An actor, a choreographer and a costume designer visited the Firm to discuss the value of non-conformity and lessons from LGBT+ struggles.
At Morgan Stanley’s seventh annual Out on Broadway event, accomplished stage and screen personalities talked about LGBT+ pride and the importance of PRIDE support. Choreographer Mia Michaels, Broadway performer Brandon Uranowitz and scene-and-costume designer Clint Ramos were among those who shared share their experiences and inspiration.
Spectrum News NY1 entertainment host Frank DiLella moderated a discussion about how Broadway was early in addressing the difficulty of coming out, the evolution of staging LGBT+ characters and the often lonely-but-rewarding realities of being unique.
“Pride is about celebrating your true, authentic self and standing in your glorious uniqueness and not conforming, ever,” said Mia (“So You Think You Can Dance”). Pride is standing true fearlessly with who you are in the world, because that is the most important thing: living a life of true fearlessness and authenticity so people can hear you.
“I had a very colorful upbringing. My father was the original Marlboro Man, my mother was a Playboy Bunny and I was born on a boat in Coconut Grove, Florida. I had no chance to not be a unicorn - the ones that are super colorful, super-fearless, super-unapologetic and stepping into their life knowing their life is their own.”
For Brandon (“Burn This”) pride is about survival…“and living your true, authentic self to get through the day. It is about celebrating who we are,” he said. “And it is an act of resistance, raging against the machine a little bit to say, we are here, we have always been here and we are not going anywhere no matter how hard you try to push us into the shadows. And no matter how hard you try to tell us that the rights we have fought so hard for are temporary. If you try to take them back, we will continue to fight for them.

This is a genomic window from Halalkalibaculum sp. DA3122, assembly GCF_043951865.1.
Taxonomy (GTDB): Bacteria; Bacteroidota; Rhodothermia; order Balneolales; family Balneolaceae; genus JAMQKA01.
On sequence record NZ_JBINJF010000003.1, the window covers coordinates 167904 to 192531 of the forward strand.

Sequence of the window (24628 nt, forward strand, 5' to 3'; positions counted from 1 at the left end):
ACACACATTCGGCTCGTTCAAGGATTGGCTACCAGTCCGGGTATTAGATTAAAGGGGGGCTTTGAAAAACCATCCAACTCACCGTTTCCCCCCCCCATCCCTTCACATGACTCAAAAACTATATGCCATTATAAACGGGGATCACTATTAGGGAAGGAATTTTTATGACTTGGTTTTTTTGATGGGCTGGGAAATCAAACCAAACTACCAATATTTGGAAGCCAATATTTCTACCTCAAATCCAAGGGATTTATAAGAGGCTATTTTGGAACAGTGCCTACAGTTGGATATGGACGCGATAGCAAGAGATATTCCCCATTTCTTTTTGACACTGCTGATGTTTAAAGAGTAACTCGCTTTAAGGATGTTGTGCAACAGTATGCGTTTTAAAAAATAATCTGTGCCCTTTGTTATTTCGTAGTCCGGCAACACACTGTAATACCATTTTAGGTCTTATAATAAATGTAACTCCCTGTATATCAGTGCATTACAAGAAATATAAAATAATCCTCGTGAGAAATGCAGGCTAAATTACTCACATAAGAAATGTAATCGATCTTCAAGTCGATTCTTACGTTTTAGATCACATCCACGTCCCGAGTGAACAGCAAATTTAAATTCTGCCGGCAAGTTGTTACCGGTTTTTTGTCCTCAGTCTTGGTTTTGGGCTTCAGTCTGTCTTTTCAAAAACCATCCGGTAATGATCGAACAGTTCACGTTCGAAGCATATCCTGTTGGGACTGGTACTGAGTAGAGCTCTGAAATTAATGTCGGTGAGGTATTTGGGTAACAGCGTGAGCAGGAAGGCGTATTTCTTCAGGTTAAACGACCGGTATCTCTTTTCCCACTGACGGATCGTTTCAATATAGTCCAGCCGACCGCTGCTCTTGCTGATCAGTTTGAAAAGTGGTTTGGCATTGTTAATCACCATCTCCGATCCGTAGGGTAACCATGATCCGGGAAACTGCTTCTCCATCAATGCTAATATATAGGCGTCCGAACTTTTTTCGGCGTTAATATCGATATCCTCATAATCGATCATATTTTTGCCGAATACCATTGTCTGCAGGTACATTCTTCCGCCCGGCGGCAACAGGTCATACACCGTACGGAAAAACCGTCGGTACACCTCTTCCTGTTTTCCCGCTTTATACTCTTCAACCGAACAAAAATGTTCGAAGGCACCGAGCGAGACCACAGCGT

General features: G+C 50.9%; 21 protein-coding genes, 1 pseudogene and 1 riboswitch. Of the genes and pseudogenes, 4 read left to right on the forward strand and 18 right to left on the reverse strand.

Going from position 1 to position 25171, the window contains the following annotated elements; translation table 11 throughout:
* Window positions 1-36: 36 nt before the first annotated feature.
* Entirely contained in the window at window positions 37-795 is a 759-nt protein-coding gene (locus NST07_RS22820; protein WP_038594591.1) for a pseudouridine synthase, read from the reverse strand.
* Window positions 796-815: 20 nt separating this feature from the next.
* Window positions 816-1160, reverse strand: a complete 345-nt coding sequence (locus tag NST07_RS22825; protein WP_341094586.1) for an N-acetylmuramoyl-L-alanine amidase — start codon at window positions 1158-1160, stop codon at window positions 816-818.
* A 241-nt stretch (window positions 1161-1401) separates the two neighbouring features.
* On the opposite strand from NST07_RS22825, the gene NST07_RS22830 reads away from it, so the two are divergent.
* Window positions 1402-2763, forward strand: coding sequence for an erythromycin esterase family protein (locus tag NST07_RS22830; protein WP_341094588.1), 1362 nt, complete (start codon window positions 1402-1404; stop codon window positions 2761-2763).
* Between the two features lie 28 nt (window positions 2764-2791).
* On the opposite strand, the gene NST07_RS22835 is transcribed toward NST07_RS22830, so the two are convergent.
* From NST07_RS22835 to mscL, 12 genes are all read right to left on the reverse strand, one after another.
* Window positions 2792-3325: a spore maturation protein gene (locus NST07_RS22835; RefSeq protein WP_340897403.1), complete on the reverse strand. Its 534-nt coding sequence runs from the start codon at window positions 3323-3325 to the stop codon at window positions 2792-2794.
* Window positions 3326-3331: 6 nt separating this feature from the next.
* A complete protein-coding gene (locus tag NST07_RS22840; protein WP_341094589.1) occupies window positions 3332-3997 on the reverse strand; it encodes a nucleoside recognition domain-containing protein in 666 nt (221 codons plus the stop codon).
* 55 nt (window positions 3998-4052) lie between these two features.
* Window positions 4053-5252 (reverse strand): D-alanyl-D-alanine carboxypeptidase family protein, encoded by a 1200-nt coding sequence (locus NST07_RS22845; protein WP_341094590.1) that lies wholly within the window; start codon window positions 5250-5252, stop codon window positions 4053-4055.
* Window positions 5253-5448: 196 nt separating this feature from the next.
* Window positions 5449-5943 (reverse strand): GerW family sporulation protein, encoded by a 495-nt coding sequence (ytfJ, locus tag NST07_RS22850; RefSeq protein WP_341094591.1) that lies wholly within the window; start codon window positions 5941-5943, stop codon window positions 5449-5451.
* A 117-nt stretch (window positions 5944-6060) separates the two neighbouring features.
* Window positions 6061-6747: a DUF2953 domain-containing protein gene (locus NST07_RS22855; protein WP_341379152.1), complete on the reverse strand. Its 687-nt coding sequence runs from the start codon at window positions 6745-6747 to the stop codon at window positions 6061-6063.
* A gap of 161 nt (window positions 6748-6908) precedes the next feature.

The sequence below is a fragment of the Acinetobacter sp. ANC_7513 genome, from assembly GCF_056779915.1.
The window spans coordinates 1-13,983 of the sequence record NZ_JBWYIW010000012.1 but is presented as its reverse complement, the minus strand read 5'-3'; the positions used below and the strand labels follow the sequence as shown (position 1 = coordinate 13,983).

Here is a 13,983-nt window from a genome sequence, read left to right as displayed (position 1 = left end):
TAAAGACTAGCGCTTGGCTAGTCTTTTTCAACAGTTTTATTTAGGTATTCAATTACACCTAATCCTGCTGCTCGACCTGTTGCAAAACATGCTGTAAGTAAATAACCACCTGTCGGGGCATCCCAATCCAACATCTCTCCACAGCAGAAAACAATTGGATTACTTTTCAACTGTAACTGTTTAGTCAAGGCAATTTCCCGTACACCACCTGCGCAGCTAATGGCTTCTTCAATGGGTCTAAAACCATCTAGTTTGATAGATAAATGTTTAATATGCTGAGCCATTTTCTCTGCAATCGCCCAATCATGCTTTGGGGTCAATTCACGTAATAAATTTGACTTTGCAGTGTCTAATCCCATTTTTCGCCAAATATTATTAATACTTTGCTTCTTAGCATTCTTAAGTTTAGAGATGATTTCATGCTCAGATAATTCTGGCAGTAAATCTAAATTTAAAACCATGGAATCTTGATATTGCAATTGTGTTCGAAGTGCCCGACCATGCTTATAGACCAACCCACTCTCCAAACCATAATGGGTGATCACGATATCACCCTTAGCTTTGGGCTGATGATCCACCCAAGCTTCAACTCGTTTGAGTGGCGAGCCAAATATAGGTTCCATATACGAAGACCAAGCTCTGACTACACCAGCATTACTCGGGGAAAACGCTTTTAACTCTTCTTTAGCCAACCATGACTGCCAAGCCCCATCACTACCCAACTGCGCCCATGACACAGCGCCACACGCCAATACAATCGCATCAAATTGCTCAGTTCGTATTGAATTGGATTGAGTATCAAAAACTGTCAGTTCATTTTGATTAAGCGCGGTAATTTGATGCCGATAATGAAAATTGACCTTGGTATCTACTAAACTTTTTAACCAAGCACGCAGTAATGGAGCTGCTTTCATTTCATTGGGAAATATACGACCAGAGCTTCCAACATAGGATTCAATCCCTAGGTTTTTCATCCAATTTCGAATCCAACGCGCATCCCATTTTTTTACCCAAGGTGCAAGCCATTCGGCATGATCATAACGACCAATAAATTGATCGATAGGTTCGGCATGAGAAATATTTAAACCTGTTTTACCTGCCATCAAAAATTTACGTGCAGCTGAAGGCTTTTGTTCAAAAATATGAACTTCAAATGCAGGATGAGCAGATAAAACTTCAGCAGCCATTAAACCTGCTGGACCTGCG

“And it is about community. As someone who grew up feeling marginalized and feeling like an outcast or other – it was very isolating and lonely for me. Pride is about getting us all together and celebrating a community of people that felt isolated and lonely for a big part of their lives.”
Clint (“Eclipsed”) shared his commitment to raising funds to educate more people of color in pursuit of careers behind the scenes in the theater and on Broadway. Referencing his faith, his husband and their daughter, he noted they are “living a fight our ancestors did not live,” but that “we cannot cower and hide.”
“Pride is about celebrating, love, and being and looking at where we are as a community at present, and acknowledging the deeds or fought fights and who fought for them. It is about having the courage to look at a brighter future.”
For a third year in a row, the American Theatre Wing was the non-profit partner of the event.
Managing Director Sandra Richards and Executive Director Nadine Wong, in partnership with the Pride & Ally Network, first hosted the event in 2012. Richards is Head of Global Sports & Entertainment and Segment Sales & Engagement; Wong is a Private Wealth Advisor and Director in Sports and Entertainment, and is a board member of the American Theatre Wing. Serving as co-host of the gathering was Jacqueline LiCalzi, Managing Director in Legal and Compliance and co-head of the Firm’s Pride & Ally Network.